The former intelligence official said he was aware of a secret agreement between Ceausescu and Palestine Liberation Organization chairman Yasser Arafat that allowed PLO groups to use Romanian territory for “logistical support.” He said Interior Minister Tudor Postelnicu, who oversaw the security forces, was present at a recent meeting between Ceausescu and Arafat.

Romanian cooperation with the PLO began in the late 1960s, Turcu said, but intensified in the past three years. He said rival PLO groups coexist within Romanian territory, but the agreement forbade clashes between these groups and prohibited their possession of arms. One job of the Securitate was to ensure that the PLO factions were obeying the agreement, Turcu said.

In addition to the PLO factions, he said, Syrian, Libyan, Iraqi and Iranian military or special operations units have been trained at a camp near Buzau, in the Carpathian foothills.

Contrary to reports that the security forces lived lavishly, Turcu said that except for higher salaries, most ordinary officials did not have access to special restaurants and stores stocked with Western electronic goods. He suggested that security officials resorted to corruption and abuse of office to satisfy their needs, which exacerbated the public’s hatred and fanned the fury that burst over the past week.

For verification of some of Turcu’s claims (in particular, the less-discussed participation of Iraqis from Saddam Hussein’s Iraq, see here:

“They dress in black berets and black jumpsuits [combinezoane negre, salopete negre] with red silk stripes on their sleeves.  They carry small two-way radios and speak into them in coded language.  They are equipped with automatic rifles with infrared nightscopes for sniping.”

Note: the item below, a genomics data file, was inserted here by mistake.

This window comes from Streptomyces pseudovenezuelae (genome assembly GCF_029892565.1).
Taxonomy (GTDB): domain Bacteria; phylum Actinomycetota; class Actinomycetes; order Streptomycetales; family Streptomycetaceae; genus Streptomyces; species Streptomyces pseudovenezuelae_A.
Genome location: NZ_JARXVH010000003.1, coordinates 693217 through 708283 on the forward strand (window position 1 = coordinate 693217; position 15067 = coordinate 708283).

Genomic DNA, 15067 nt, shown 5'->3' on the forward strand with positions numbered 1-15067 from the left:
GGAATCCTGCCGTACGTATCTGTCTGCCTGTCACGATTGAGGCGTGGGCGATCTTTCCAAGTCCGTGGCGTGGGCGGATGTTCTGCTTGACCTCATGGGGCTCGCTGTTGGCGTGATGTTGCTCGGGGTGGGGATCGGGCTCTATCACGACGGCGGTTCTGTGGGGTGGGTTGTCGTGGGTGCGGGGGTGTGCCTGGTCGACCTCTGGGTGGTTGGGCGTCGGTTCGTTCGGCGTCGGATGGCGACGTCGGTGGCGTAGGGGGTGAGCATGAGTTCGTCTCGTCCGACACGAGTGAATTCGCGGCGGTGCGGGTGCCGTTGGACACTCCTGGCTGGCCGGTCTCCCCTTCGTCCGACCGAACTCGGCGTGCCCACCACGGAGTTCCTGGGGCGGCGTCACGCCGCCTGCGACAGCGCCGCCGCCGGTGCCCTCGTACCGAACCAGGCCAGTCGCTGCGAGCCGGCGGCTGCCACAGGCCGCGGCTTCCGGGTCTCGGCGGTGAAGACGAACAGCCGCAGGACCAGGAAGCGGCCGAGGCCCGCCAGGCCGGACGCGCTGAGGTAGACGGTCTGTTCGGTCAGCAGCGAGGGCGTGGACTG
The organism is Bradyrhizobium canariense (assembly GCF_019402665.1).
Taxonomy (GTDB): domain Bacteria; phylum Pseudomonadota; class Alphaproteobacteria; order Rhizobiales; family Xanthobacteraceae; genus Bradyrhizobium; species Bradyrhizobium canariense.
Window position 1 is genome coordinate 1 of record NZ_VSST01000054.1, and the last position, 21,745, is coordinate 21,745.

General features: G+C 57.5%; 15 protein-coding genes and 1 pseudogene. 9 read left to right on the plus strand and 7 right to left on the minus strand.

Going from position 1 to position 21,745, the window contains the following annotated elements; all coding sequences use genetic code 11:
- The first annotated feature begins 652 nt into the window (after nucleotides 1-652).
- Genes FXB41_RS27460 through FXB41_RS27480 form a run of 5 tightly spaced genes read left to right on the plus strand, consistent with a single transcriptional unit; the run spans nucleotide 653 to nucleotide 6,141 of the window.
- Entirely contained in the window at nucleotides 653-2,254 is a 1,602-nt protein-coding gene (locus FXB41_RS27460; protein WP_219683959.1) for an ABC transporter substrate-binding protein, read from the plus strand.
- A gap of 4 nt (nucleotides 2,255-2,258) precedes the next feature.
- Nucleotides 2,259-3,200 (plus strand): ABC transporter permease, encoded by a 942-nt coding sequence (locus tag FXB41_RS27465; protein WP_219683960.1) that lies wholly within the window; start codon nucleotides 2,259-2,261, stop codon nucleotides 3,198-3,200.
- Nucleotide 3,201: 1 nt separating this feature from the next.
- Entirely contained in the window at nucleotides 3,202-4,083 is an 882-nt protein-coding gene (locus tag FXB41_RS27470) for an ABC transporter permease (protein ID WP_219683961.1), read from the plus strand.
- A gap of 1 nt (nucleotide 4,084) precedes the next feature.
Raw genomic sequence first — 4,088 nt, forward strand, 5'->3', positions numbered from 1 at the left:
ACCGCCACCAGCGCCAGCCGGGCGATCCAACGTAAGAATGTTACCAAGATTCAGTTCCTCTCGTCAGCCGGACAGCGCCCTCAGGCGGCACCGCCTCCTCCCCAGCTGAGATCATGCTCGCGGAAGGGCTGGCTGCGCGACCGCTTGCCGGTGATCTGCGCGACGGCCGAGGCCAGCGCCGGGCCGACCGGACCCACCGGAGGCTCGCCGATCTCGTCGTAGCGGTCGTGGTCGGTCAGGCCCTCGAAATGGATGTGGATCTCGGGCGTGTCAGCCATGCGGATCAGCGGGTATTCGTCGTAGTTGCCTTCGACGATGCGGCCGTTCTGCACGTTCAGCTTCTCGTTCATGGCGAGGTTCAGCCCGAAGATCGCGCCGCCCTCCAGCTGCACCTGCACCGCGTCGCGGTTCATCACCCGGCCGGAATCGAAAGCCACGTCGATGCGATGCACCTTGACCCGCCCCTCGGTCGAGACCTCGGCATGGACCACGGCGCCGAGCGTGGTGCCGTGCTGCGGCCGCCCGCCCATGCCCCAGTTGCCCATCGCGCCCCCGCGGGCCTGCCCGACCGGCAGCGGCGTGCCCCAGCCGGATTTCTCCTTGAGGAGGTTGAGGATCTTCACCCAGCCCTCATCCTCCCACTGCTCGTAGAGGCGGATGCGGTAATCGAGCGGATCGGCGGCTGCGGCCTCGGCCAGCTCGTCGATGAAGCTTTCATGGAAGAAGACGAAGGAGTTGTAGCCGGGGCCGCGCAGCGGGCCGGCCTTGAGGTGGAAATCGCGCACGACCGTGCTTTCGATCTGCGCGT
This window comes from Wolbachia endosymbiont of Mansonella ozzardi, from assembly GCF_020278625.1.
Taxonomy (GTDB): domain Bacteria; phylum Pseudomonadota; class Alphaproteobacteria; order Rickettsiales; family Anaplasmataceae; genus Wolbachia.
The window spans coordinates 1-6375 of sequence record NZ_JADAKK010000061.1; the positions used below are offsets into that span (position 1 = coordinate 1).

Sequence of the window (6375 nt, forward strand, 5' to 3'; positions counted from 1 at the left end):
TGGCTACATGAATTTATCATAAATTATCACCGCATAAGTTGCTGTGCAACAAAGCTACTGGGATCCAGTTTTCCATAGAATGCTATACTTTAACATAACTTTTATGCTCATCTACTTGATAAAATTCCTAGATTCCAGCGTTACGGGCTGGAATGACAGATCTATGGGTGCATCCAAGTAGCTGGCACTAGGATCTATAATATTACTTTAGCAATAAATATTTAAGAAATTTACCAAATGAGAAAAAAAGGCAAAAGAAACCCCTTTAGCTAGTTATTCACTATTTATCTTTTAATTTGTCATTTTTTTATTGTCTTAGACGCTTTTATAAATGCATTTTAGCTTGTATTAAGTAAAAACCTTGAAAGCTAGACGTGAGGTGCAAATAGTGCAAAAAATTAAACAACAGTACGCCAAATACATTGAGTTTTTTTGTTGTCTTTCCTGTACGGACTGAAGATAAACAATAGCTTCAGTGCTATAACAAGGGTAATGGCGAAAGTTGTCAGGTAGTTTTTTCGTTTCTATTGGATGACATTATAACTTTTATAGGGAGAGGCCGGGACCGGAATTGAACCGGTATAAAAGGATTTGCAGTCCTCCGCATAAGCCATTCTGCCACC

Sediul U.S.L.A , pe 25 decembrie 1989 in jurul orelor 18…

Pe 25 decembrie in jurul orelor 18, dupa executarea dictatorilor, col. Ardeleanu Gh. a adunat cadrele unitatii intr-o sala
improvizata si le-a spus: “Dictatura a cazut! Cadrele unitatii se afla in slujba
poporului. Partidul Comunist Roman nu se desfiinteaza! Trebuie sa ne regrupam in
rindul fortelor democratice din P.C.R.–continuatorul idealurilor nobile ale
poporului ai carui fii sintem ! (…) Au fost gasite cadavre, indivizi avind
asupra lor legitimatii de acoperire USLAC (Unitatea Speciala de Lupta
Antiterorista si Comando) si legitimatii cu antetul 0620–USLA, legitimatii care
nu se justifica in posesia celor asupra carora au fost gasite…” A ordonat apoi
sa fie predate in termen de 24 de ore legitmatiile de serviciu, urmind ca
tuturor sa le fie eliberate altele cu antetul M.Ap.N.

(capitanul Romanescu Marian, cu Dan Badea, “USLA, Bula Moise, teroristii si